A proper bird.

I have since come to realize the problem was in having no idea to investigate. I think that’s one reason I like photographing weddings. There is a rhythm, a clearly defined audience. The narrative comes organically from the couple and the structure of a wedding event; however, traveling in an unknown city with no concrete destination or theme I’m exploring…well, it’s obvious now why I was frustrated. Once I figured this out it was easier to move past this creative block. At about that same time I made an observation. London is a city in love with words: speaking them, their visual depiction. This started to provide me a context within which to work. Quaint book sellers of rare letters fill unmarked alleys. Gorgeous script beckons from store windows. It’s home to the Globe Theatre where the greatest works of the English language debuted. We toured the London Library, an entirely unfussy and pragmatic source of books on an unimaginable scale. England’s love of words: the nuances, the fonts, the dramas that it brings to life, is the very essence of my love for England. London is not Paris. And that’s okay. Though I don’t really like English architecture, Colin Firth will not revoke my Jane Austen book club card for saying so.  I’ll return one day, and next time I’ll travel to the countryside. My appreciation for London was slow to recognize, but eventually it totally endeared itself to me. OMG. That sounds exactly like Pride and Prejudice!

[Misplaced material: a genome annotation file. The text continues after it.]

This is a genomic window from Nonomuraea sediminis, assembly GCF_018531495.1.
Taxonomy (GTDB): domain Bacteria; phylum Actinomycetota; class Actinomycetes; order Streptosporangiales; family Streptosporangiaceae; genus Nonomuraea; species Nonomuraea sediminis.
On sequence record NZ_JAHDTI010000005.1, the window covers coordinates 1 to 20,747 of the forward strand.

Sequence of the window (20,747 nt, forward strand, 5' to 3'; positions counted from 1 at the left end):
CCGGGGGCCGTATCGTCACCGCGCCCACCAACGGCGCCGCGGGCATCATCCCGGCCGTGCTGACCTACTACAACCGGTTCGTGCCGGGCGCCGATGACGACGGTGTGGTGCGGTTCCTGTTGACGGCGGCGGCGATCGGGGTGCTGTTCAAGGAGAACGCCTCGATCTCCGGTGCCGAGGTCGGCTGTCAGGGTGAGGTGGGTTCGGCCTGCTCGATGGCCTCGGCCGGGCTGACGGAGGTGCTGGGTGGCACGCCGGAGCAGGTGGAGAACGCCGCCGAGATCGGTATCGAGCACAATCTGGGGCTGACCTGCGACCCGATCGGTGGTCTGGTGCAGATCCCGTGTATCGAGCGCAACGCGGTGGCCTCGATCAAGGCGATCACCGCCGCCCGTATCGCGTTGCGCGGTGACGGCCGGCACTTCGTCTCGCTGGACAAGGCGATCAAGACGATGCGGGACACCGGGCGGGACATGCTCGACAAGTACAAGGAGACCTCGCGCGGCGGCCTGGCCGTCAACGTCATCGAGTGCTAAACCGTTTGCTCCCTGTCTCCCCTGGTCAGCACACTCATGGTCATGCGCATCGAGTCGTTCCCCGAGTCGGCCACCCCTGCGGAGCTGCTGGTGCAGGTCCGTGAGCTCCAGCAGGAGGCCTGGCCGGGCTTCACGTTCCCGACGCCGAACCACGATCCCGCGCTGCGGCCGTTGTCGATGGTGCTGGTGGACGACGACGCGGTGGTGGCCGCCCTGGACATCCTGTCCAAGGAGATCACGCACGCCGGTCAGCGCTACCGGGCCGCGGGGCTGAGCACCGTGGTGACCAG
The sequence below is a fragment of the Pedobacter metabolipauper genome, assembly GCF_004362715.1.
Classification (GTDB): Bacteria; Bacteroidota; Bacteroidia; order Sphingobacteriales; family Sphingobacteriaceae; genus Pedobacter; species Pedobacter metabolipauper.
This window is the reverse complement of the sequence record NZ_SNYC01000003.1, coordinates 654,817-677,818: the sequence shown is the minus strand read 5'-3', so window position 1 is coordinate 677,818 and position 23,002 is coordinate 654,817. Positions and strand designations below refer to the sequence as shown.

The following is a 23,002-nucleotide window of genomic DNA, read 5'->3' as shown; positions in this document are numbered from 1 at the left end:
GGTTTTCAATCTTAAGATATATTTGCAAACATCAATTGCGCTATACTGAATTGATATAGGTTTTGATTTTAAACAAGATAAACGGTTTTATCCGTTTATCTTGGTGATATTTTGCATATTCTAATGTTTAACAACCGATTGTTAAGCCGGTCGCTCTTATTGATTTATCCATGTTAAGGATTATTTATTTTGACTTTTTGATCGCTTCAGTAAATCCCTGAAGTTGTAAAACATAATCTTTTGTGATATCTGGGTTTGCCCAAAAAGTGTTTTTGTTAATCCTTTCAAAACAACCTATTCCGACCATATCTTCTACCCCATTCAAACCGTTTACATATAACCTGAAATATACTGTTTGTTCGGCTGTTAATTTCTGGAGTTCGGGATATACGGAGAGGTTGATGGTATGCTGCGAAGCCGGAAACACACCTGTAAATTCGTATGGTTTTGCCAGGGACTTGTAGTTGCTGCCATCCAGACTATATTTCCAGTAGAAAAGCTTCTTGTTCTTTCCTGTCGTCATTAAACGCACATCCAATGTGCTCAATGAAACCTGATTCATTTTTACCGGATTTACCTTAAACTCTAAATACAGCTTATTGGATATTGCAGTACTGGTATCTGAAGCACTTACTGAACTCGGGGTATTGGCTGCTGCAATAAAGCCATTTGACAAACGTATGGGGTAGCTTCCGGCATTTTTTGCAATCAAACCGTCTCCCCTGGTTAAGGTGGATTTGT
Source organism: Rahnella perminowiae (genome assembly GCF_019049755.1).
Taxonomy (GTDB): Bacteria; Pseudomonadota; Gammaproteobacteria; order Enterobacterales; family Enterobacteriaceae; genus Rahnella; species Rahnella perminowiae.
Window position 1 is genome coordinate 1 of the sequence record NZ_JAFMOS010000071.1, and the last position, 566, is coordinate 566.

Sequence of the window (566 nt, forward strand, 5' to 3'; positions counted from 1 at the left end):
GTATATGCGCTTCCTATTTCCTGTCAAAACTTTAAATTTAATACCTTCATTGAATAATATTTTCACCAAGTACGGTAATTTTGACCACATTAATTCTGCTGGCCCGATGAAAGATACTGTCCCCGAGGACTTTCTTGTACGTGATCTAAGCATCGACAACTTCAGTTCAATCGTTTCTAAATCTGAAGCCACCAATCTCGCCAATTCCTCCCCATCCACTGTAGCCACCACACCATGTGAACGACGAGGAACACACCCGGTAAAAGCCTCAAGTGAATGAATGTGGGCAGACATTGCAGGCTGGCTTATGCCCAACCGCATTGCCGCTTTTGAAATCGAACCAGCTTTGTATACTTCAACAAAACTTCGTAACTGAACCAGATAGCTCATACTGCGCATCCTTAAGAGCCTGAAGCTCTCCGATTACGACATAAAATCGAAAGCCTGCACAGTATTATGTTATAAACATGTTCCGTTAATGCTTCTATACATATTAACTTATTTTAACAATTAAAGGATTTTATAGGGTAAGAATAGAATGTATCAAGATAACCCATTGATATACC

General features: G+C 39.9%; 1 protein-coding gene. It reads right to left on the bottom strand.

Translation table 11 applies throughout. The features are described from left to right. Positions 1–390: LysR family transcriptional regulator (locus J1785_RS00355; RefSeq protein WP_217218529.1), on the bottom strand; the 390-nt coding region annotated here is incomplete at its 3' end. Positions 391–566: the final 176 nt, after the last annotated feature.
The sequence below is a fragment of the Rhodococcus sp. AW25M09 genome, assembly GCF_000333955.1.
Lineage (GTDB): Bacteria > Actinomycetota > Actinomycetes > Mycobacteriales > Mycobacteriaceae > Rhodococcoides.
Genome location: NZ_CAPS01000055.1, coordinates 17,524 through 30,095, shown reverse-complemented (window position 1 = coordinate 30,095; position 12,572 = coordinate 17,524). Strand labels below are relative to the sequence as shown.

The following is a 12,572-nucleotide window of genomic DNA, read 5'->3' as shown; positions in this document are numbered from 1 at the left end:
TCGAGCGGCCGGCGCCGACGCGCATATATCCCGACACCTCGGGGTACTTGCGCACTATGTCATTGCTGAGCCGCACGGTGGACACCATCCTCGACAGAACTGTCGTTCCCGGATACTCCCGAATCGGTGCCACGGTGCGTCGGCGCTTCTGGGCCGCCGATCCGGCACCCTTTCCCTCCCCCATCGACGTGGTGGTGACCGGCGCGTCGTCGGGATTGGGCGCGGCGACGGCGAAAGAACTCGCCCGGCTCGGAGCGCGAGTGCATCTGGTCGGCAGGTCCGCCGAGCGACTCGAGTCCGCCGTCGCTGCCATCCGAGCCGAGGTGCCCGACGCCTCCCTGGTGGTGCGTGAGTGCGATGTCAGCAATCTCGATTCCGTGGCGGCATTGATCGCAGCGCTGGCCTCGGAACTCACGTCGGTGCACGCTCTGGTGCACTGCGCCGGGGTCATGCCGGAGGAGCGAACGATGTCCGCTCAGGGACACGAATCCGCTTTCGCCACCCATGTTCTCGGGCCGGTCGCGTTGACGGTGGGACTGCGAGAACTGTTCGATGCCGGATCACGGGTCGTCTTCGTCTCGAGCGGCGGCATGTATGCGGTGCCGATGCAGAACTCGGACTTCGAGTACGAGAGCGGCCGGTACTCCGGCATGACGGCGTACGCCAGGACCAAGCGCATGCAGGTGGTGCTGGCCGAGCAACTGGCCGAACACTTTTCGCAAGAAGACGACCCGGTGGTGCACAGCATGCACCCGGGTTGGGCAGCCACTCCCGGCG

Things I loved about London –

  • Period film extras. Enough said.
  • They drink something called flat white comprised entirely of tasty, tasty milk fat goodness.
  • Speaking of drinks, they are serious about their beverages. Tea. Beer. Wine. Bless their little hearts.
  • The posh guys are all really smart dressers. And accents are HOT.
  • The people are incredibly mannered.
  • They use “proper” as a modifier for everything. It’s adorable.
  • Lest you think they’re all super classy and better than us, they have a show called My Big Fat Gypsy Wedding that makes The Jersey Shore look like Masterpiece Theatre.